Make no mistake, however, Beal’s return from three games out with a hamstring injury helped. He had 18 points on 5-of-11 shooting, and he hit 3-of-6 from three. With Beal back in the starting lineup, that group was +21 in 20 minutes, playing fast and playing very good defense (the starters had a defensive rating of 81.1 points allowed per 100 possessions). The Wizards were +17 on the night in the 28 minutes Wall and Beal were paired, and the team’s offense clicked with them together.
The Knicks are a nice warm-up run, but the Wizards are going to need a lot more of this to get their season going in the right direction. And even then, this slow start may be too much to overcome if the goal in Washington is the playoffs.
Bonus thing we learned: James Harden is still very good at basketball. A night after Andre Roberson and the Thunder made him look human, Harden rebounded with a triple-double and a win against a Blazers team that had no defensive answer for him — 26 points, 14 assists, 12 rebounds. Watch the beard go to work for yourself.
Draymond Green on Defensive Player of the Year: “I want that award”
The Golden State Warriors defense has not been good this season — they are giving up 105.8 points per 100 possessions, 23rd in the NBA. While the Warriors have won five in a row, that’s all about their offense — their defense is surrendering 107.5 per 100 in that stretch.
While Draymond Green is an elite defensive player because of his ability to guard just about every position on the court, when he is on the court the Warriors are still giving up 104.9 per 100 this season.
“That’s something that I want to win,” Green told ESPN in an exclusive interview this week. “And if there’s anything I’ve ever been selfish about, it’s that award. Like, I want that award.”
“That doesn’t bother me to say I’m selfish in that regard. I want that award bad,” Green reiterated to ESPN. “And that’s because I view myself as a defender. It’s like if I view myself as a scorer then I want to win the scoring title. If I am a scorer and I say I’m a scorer and that’s what I do, I want to win the scoring title because it says I was the best in this year at what I do. So that is something that I want to win.”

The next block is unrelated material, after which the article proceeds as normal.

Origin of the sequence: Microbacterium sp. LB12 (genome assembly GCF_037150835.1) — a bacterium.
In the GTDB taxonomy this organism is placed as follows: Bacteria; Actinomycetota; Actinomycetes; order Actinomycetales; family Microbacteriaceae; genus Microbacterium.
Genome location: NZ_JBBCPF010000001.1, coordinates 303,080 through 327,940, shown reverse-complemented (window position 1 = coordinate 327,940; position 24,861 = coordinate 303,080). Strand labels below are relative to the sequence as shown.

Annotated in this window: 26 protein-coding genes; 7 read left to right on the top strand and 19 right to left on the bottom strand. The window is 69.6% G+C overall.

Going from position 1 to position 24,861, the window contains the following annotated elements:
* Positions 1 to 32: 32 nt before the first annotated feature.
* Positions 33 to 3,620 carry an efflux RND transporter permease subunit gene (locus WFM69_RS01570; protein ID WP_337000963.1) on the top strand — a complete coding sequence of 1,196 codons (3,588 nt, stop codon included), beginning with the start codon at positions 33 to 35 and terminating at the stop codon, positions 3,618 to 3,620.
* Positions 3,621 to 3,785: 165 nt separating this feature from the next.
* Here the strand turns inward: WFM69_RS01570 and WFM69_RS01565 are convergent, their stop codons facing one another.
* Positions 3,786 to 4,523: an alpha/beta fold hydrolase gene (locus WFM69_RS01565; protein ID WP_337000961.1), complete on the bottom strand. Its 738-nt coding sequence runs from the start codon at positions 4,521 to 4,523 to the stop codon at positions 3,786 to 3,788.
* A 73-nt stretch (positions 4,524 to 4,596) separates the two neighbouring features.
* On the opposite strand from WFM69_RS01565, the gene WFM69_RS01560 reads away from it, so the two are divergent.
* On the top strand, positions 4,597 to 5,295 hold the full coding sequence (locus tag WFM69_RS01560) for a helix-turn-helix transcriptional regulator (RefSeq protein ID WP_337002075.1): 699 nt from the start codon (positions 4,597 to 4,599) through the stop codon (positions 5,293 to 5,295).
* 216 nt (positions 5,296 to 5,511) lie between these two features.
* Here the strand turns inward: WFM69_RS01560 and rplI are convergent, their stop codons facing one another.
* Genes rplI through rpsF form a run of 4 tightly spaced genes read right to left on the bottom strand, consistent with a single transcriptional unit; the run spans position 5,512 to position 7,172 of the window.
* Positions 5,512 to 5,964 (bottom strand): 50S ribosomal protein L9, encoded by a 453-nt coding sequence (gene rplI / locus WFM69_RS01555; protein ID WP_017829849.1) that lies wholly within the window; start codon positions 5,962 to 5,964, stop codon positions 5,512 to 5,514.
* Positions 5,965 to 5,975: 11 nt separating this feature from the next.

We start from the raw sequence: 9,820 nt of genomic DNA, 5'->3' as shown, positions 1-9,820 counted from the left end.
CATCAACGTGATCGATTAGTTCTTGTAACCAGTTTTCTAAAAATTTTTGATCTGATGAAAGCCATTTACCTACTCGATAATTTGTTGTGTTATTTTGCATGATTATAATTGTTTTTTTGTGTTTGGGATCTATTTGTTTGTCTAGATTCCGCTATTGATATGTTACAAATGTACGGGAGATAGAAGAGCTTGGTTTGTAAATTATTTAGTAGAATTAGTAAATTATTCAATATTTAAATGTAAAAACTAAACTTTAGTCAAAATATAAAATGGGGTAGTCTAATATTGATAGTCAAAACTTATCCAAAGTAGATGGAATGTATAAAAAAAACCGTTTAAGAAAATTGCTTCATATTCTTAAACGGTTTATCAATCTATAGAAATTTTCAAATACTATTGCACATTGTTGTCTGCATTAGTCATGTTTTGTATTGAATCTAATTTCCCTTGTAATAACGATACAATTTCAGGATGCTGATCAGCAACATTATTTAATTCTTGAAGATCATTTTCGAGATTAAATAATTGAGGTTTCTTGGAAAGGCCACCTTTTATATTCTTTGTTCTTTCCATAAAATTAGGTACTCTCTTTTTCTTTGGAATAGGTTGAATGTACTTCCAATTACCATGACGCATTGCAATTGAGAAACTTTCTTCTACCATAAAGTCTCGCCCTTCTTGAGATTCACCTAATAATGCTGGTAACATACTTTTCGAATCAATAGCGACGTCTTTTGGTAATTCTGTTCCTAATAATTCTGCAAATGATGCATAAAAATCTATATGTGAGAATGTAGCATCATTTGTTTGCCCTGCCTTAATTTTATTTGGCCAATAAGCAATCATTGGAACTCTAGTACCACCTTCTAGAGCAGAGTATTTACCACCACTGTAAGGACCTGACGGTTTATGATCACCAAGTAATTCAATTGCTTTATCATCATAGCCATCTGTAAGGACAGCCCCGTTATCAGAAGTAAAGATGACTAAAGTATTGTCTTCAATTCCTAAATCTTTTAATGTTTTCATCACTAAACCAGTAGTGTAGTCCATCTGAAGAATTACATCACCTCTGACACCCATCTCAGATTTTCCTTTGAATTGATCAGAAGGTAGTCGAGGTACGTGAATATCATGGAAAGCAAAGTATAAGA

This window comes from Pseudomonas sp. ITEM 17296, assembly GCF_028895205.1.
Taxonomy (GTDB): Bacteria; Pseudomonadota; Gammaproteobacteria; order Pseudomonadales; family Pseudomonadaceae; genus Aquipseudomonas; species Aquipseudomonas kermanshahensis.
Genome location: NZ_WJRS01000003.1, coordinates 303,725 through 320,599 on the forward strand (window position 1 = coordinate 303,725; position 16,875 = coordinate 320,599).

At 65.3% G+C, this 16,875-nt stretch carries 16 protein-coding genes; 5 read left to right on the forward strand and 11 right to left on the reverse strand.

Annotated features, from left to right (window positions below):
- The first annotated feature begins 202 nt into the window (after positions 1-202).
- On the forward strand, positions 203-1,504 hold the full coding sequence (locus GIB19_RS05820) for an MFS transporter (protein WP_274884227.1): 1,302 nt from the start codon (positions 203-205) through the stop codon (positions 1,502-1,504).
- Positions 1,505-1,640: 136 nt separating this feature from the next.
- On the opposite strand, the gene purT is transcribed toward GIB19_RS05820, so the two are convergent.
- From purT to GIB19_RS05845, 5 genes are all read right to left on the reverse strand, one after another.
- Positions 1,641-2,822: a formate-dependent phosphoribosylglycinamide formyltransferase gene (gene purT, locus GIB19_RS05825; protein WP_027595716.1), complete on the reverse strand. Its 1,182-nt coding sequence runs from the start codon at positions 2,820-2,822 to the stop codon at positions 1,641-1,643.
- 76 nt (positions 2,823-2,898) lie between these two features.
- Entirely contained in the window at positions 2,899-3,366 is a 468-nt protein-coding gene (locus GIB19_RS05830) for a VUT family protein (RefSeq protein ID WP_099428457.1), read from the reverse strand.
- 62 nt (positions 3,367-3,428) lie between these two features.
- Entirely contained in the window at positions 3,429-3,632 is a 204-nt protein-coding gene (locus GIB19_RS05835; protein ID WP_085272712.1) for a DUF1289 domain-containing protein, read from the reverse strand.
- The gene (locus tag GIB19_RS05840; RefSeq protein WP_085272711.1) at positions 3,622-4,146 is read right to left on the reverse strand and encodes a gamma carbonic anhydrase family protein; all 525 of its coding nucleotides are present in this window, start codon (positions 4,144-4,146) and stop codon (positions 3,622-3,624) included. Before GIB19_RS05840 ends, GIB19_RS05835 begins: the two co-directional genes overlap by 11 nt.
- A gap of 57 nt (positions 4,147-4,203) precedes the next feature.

Kawhi Leonard has won that award two years running. While one could make a case that two seasons ago Green was more deserving than Leonard for DPOY — based on Leonard missing time due to injury, mostly — it’s hard to argue the voters’ choice. Leonard is a lock-down defender.
Green has not seen a huge drop off this season defensively — he is still the reason the Warriors can switch everything, he’s blocking 1.7 shots per game, and he’s made plays. Leonard, Utah’s Rudy Gobert, and the Clippers’ DeAndre Jordan are in the mix as well as Green.
But much like players on teams under .500 do not win MVP, it’s hard to imagine someone from an average or below NBA defense winning DPOY. If Green is going to be in the mix for this award, the entire roster is going to have to pick it up.
And you can bet Green is in their face telling them to do just that.
PBT Podcast: Lakers, Andrew Wiggins, and the rest of your Twitter questions
There are a lot of questions to start the NBA season, and Kurt Helin and Dane Carbaugh of NBC Sports answered yours on twitter n our latest Pro Basketball Talk Podcast. They also talk Justise Winslow‘s jumper, Seattle expansion rumors, and more.